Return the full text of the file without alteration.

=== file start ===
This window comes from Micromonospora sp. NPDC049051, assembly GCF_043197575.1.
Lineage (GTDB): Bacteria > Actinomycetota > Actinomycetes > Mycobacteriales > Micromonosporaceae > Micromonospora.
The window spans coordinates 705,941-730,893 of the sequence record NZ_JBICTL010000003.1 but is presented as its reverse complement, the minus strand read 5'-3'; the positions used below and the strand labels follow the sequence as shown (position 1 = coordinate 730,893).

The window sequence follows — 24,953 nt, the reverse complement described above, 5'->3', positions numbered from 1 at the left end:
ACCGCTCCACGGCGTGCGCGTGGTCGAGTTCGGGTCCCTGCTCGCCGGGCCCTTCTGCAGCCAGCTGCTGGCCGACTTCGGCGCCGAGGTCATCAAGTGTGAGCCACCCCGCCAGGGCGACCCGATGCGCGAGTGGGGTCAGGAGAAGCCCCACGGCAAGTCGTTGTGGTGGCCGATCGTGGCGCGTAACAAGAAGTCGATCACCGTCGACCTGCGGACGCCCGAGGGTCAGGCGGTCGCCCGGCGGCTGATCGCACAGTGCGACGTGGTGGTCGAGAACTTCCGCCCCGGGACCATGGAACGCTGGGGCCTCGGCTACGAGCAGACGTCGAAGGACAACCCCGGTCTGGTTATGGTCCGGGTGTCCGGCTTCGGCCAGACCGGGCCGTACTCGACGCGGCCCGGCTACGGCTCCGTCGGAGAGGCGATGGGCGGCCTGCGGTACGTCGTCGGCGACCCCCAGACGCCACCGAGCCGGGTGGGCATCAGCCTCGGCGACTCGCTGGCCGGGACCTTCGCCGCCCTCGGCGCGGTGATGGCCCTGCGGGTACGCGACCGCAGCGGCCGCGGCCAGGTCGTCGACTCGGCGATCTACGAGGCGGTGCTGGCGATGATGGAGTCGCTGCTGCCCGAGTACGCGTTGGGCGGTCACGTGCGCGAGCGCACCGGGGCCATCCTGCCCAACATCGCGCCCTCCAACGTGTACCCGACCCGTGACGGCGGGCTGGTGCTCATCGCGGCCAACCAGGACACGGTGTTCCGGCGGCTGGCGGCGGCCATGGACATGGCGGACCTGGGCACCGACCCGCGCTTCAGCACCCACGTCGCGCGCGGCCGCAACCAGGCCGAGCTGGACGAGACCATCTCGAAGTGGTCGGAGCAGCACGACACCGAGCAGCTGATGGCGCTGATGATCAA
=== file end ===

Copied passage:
This window comes from Micromonospora sp. NPDC049051, assembly GCF_043197575.1.
Lineage (GTDB): Bacteria > Actinomycetota > Actinomycetes > Mycobacteriales > Micromonosporaceae > Micromonospora.
The window spans coordinates 705,941-730,893 of the sequence record NZ_JBICTL010000003.1 but is presented as its reverse complement, the minus strand read 5'-3'; the positions used below and the strand labels follow the sequence as shown (position 1 = coordinate 730,893).

The window sequence follows — 24,953 nt, the reverse complement described above, 5'->3', positions numbered from 1 at the left end:
ACCGCTCCACGGCGTGCGCGTGGTCGAGTTCGGGTCCCTGCTCGCCGGGCCCTTCTGCAGCCAGCTGCTGGCCGACTTCGGCGCCGAGGTCATCAAGTGTGAGCCACCCCGCCAGGGCGACCCGATGCGCGAGTGGGGTCAGGAGAAGCCCCACGGCAAGTCGTTGTGGTGGCCGATCGTGGCGCGTAACAAGAAGTCGATCACCGTCGACCTGCGGACGCCCGAGGGTCAGGCGGTCGCCCGGCGGCTGATCGCACAGTGCGACGTGGTGGTCGAGAACTTCCGCCCCGGGACCATGGAACGCTGGGGCCTCGGCTACGAGCAGACGTCGAAGGACAACCCCGGTCTGGTTATGGTCCGGGTGTCCGGCTTCGGCCAGACCGGGCCGTACTCGACGCGGCCCGGCTACGGCTCCGTCGGAGAGGCGATGGGCGGCCTGCGGTACGTCGTCGGCGACCCCCAGACGCCACCGAGCCGGGTGGGCATCAGCCTCGGCGACTCGCTGGCCGGGACCTTCGCCGCCCTCGGCGCGGTGATGGCCCTGCGGGTACGCGACCGCAGCGGCCGCGGCCAGGTCGTCGACTCGGCGATCTACGAGGCGGTGCTGGCGATGATGGAGTCGCTGCTGCCCGAGTACGCGTTGGGCGGTCACGTGCGCGAGCGCACCGGGGCCATCCTGCCCAACATCGCGCCCTCCAACGTGTACCCGACCCGTGACGGCGGGCTGGTGCTCATCGCGGCCAACCAGGACACGGTGTTCCGGCGGCTGGCGGCGGCCATGGACATGGCGGACCTGGGCACCGACCCGCGCTTCAGCACCCACGTCGCGCGCGGCCGCAACCAGGCCGAGCTGGACGAGACCATCTCGAAGTGGTCGGAGCAGCACGACACCGAGCAGCTGATGGCGCTGATGATCAA